Maybe I am exaggerating in suggesting that everyone in the media opposed every attempt by the Government to impose restrictions on the media. During the Emergency, some powerful media owners went out of their way to oblige the authoritarian regime. They were backed by journalists who saw intrusive official control as a career opportunity. In his recently-published autobiography Beyond the Lines, Kuldip Nayar has supplied sketchy details of the back-stabbing that marked journalistic life in those troubled years. A no-holds-barred account of the media during the Emergency could destroy the reputations of many we have come to view as stalwarts.

Not that it always took an Emergency to put in place an informal but equally insidious system of controls. In the final year of Rajiv Gandhi, the Government tried its utmost to lean heavily on newspapers and journalists who were critical of the regime and who tried to chase up the Bofors story doggedly. Again, during the years of the Ayodhya agitation, a draconian Left-liberal intellectual establishment threw its weight behind a campaign to ensure that the leading newspapers displayed a ‘secular’ bias. I recall a letter to the editor of Times of India signed by a clutch of prominent academics of Delhi suggesting that my articles had no place in the newspaper. In a similar vein, another editor known for his pronounced Left leanings wrote that the writings of Girilal Jain (a former editor of Times of India) should not be published. The main reason why these outrageous demands were disregarded was not that the editorial classes were committed to pluralism—a small handful were—but because the so-called contrarian views were also echoed in the middle classes.

It is also fair to point out that the publications in the Indian languages didn’t always share the political preferences of their English-language counterparts. The vernacular media invariably had their ears closer to the ground.

In the days when the free media meant free press—TV was then a Doordarshan monopoly and internet hadn’t been invented—it was relatively easy for a nervous Government to get its way, even without imposing censorship. Today, the media has grown exponentially and the electronic media has overtaken the print media in many markets. Regulation, under the circumstances, has become more problematic, although the Government’s attempts to exercise control have been unrelenting. Rather than confront the issue with a sledge hammer, intelligent politicians have tried to tame the media with a carrot and stick approach. Obliging media is often preferred with generous government and public sector advertisements; and public sector banks have been known to shower the friendly media with special accommodation, especially in times of economic downturn.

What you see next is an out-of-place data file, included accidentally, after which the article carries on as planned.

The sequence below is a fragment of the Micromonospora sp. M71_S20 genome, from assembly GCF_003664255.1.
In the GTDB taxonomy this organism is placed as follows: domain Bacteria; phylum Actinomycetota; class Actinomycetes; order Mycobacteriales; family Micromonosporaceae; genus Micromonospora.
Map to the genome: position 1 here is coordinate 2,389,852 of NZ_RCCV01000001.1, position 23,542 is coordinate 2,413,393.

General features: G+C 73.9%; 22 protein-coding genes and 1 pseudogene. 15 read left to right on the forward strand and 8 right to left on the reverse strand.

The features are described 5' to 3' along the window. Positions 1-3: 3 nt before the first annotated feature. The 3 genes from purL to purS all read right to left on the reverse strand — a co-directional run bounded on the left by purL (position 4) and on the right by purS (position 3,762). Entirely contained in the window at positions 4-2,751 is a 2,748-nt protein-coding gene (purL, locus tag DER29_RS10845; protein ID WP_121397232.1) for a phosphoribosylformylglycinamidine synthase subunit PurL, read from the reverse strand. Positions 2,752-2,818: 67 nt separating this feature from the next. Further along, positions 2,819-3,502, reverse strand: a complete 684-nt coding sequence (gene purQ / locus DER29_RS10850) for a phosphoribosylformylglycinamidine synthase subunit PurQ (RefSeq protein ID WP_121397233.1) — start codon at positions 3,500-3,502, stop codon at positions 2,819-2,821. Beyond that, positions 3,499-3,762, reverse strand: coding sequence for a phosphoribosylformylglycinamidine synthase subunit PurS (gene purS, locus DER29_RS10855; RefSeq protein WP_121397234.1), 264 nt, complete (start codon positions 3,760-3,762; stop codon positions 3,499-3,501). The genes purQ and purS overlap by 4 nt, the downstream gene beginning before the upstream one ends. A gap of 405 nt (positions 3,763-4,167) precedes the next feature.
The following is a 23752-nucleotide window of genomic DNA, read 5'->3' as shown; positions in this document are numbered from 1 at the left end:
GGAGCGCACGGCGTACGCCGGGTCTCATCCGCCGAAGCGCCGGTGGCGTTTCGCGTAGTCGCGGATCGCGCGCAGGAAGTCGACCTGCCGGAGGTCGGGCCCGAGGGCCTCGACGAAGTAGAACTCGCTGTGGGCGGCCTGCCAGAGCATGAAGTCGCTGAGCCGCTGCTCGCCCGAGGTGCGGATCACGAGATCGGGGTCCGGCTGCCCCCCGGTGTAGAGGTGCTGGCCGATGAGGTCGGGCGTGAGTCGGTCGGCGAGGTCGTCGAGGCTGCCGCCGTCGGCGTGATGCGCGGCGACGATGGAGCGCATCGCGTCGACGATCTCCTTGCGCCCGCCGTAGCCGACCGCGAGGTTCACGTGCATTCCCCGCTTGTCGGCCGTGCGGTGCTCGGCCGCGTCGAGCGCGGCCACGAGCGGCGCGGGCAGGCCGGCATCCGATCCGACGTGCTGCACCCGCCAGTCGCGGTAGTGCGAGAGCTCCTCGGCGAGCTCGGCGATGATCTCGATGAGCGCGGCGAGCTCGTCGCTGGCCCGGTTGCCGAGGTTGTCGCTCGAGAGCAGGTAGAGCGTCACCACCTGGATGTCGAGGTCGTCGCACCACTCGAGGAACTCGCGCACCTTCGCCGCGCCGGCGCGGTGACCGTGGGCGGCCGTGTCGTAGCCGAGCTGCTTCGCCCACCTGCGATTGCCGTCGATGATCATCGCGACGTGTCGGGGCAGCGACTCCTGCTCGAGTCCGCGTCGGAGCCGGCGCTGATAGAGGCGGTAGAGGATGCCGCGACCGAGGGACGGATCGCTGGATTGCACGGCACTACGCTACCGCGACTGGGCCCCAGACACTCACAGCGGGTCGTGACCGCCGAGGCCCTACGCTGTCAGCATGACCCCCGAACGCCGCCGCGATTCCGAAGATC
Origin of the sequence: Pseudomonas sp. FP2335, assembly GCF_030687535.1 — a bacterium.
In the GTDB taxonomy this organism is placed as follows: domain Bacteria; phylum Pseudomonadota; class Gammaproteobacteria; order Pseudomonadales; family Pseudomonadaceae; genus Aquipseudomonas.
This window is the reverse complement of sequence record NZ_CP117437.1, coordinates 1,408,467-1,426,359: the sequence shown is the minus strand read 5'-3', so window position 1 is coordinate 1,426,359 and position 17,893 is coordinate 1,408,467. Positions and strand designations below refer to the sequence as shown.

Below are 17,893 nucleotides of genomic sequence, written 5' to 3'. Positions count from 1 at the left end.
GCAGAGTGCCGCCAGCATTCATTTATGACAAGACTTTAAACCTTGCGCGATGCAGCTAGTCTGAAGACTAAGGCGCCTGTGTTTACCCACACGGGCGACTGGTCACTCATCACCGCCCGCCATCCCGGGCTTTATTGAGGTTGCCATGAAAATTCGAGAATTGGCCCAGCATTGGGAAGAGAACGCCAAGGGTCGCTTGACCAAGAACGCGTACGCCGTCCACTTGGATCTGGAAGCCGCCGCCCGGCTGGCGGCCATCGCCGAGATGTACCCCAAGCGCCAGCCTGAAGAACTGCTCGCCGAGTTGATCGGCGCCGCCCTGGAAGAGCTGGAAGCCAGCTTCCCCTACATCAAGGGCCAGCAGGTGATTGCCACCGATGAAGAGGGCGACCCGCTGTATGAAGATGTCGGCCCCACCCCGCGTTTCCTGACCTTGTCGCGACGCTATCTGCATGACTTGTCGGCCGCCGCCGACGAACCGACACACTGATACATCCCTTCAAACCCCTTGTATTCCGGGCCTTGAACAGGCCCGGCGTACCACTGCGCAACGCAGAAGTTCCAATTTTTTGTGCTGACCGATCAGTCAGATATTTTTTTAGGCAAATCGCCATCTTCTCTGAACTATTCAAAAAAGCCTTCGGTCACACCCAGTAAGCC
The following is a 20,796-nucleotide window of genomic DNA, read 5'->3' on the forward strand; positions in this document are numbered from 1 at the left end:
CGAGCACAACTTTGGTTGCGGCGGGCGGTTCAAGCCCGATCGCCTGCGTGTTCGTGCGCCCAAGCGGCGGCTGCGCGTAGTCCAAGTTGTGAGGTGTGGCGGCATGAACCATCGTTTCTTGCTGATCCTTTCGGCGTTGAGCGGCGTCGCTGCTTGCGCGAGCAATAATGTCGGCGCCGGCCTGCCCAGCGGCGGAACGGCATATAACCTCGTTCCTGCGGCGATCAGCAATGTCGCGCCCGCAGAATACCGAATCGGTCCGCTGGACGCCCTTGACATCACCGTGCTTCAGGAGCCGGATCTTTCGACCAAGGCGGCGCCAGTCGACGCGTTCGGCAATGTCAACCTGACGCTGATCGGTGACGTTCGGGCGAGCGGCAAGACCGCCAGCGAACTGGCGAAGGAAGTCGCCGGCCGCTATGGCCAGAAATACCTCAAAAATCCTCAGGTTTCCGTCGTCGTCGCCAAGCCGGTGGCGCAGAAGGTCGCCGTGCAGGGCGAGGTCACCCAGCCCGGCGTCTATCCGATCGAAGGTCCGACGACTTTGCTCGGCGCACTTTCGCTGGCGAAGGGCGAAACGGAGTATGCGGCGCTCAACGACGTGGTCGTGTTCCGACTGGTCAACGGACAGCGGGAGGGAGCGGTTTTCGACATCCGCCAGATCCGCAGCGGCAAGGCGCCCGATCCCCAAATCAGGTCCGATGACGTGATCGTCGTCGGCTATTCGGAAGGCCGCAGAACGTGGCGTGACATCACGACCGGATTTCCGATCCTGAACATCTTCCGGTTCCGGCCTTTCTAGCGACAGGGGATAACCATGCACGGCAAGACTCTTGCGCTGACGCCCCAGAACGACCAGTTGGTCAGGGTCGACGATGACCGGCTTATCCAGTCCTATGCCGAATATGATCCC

In recent months, the Government has turned its focus on a troublesome social media. Following Anna Hazare’s successful mobilisation in Delhi last year and the exodus of North-eastern people from Bengaluru, Pune and Hyderabad last month, a section of the political class and officialdom has veered to the view that the destabilising potential of the social media is enormous. Alarmed by reports of the social media’s role in the Tahrir Square mobilisation in Egypt and the London riots of 2010, a shaky political establishment now sees danger in the free flow of information and views on Twitter and Facebook.

The Government’s wariness of anything they can’t comprehend or control is understandable. Less wholesome is the endorsement of regulation and control by a section of the established media.

To the extent that irreverent individuals are inclined to shower TV anchors and award-winning editors with mockery and disrespect and question their biases and motives, it is possible to understand the anger of a media that believes it has a monopoly over correctness. That some of the irreverence is raw, unstructured and built on dubious foundations is also true. But just as bazar talk cannot be regulated or sanitised, it is difficult to sanitise the raw emotions of those on Twitter and Facebook. However, just as they are not accountable to anyone, their rantings are inconsequential until they hit the right nerve.

What the state fears is that unfiltered news may percolate outwards and influence wider judgments. What the established media is afraid of is that their spin of events is too readily being called into question, and in real time. As the Indian media has grown, it has also become less professional and vain. It is this arrogance of believing that it has the monopoly of the public discourse that is propelling many notables into emulating China and endorsing curbs over the free spirit. What they seem to be forgetting that angry messages of anonymous Indians are having an impact because they seem more authentic than the sophistry of the compromised. Democratic rights, after all, can’t be selectively applied.

Deccan Chronicle/ Asian Age, September 7, 2012